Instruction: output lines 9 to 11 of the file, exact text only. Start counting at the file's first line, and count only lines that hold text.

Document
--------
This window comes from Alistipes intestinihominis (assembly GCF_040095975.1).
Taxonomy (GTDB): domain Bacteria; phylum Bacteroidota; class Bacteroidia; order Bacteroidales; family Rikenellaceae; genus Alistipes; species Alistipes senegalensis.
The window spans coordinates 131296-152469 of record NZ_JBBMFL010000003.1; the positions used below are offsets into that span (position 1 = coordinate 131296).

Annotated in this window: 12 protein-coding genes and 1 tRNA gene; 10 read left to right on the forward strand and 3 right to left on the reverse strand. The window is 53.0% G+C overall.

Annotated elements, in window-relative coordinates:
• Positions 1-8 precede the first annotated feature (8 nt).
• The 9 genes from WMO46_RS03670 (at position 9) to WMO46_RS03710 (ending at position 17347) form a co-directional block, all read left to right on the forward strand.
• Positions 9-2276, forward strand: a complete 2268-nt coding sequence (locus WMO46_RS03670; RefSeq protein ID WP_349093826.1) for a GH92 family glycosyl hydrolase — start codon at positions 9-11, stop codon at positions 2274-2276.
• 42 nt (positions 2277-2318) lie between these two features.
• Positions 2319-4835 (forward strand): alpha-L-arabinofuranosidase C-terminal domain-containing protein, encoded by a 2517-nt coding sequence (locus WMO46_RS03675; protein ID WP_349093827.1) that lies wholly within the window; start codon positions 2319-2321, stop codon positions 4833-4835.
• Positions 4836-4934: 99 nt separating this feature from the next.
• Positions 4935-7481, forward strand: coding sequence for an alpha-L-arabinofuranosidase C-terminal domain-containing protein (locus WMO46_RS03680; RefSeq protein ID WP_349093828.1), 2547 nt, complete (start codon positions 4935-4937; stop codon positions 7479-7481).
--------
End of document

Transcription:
• 42 nt (positions 2277-2318) lie between these two features.
• Positions 2319-4835 (forward strand): alpha-L-arabinofuranosidase C-terminal domain-containing protein, encoded by a 2517-nt coding sequence (locus WMO46_RS03675; protein ID WP_349093827.1) that lies wholly within the window; start codon positions 2319-2321, stop codon positions 4833-4835.
• Positions 4836-4934: 99 nt separating this feature from the next.